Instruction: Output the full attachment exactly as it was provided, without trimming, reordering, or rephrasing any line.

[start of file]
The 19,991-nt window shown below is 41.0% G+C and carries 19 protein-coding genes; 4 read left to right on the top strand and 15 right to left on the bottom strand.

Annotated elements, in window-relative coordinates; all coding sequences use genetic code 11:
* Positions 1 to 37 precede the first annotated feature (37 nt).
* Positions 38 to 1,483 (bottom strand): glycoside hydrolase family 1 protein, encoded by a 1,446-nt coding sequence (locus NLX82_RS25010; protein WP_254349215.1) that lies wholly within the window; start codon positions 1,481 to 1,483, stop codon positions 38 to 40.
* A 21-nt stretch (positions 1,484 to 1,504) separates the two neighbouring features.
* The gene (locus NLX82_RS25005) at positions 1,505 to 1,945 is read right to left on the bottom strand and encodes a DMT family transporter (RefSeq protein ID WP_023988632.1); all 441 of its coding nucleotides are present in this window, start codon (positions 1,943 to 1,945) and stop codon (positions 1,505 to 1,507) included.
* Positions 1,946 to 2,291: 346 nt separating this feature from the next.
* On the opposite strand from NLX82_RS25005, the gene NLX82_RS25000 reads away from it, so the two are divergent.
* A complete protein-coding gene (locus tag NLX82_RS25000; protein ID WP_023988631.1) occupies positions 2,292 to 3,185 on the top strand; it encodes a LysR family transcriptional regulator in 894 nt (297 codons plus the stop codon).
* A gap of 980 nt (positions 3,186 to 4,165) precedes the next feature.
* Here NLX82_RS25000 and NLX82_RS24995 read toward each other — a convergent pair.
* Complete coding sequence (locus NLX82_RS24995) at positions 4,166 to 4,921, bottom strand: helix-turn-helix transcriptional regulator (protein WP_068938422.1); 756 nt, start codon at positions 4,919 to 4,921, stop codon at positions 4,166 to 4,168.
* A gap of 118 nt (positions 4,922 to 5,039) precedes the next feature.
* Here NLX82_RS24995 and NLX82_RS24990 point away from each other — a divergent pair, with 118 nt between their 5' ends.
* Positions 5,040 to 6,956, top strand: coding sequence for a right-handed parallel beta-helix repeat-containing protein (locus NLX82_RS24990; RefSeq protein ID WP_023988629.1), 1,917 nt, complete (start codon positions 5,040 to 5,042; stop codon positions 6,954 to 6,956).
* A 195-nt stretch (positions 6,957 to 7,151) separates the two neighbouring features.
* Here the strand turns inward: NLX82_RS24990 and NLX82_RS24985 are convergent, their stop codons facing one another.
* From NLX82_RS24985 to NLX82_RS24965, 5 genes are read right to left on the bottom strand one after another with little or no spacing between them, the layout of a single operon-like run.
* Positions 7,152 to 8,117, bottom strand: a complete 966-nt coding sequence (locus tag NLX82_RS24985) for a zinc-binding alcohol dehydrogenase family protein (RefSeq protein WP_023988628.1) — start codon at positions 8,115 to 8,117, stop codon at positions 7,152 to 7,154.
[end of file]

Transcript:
The 19,991-nt window shown below is 41.0% G+C and carries 19 protein-coding genes; 4 read left to right on the top strand and 15 right to left on the bottom strand.

Annotated elements, in window-relative coordinates; all coding sequences use genetic code 11:
* Positions 1 to 37 precede the first annotated feature (37 nt).
* Positions 38 to 1,483 (bottom strand): glycoside hydrolase family 1 protein, encoded by a 1,446-nt coding sequence (locus NLX82_RS25010; protein WP_254349215.1) that lies wholly within the window; start codon positions 1,481 to 1,483, stop codon positions 38 to 40.
* A 21-nt stretch (positions 1,484 to 1,504) separates the two neighbouring features.
* The gene (locus NLX82_RS25005) at positions 1,505 to 1,945 is read right to left on the bottom strand and encodes a DMT family transporter (RefSeq protein ID WP_023988632.1); all 441 of its coding nucleotides are present in this window, start codon (positions 1,943 to 1,945) and stop codon (positions 1,505 to 1,507) included.
* Positions 1,946 to 2,291: 346 nt separating this feature from the next.
* On the opposite strand from NLX82_RS25005, the gene NLX82_RS25000 reads away from it, so the two are divergent.
* A complete protein-coding gene (locus tag NLX82_RS25000; protein ID WP_023988631.1) occupies positions 2,292 to 3,185 on the top strand; it encodes a LysR family transcriptional regulator in 894 nt (297 codons plus the stop codon).
* A gap of 980 nt (positions 3,186 to 4,165) precedes the next feature.
* Here NLX82_RS25000 and NLX82_RS24995 read toward each other — a convergent pair.
* Complete coding sequence (locus NLX82_RS24995) at positions 4,166 to 4,921, bottom strand: helix-turn-helix transcriptional regulator (protein WP_068938422.1); 756 nt, start codon at positions 4,919 to 4,921, stop codon at positions 4,166 to 4,168.
* A gap of 118 nt (positions 4,922 to 5,039) precedes the next feature.
* Here NLX82_RS24995 and NLX82_RS24990 point away from each other — a divergent pair, with 118 nt between their 5' ends.
* Positions 5,040 to 6,956, top strand: coding sequence for a right-handed parallel beta-helix repeat-containing protein (locus NLX82_RS24990; RefSeq protein ID WP_023988629.1), 1,917 nt, complete (start codon positions 5,040 to 5,042; stop codon positions 6,954 to 6,956).
* A 195-nt stretch (positions 6,957 to 7,151) separates the two neighbouring features.
* Here the strand turns inward: NLX82_RS24990 and NLX82_RS24985 are convergent, their stop codons facing one another.
* From NLX82_RS24985 to NLX82_RS24965, 5 genes are read right to left on the bottom strand one after another with little or no spacing between them, the layout of a single operon-like run.
* Positions 7,152 to 8,117, bottom strand: a complete 966-nt coding sequence (locus tag NLX82_RS24985) for a zinc-binding alcohol dehydrogenase family protein (RefSeq protein WP_023988628.1) — start codon at positions 8,115 to 8,117, stop codon at positions 7,152 to 7,154.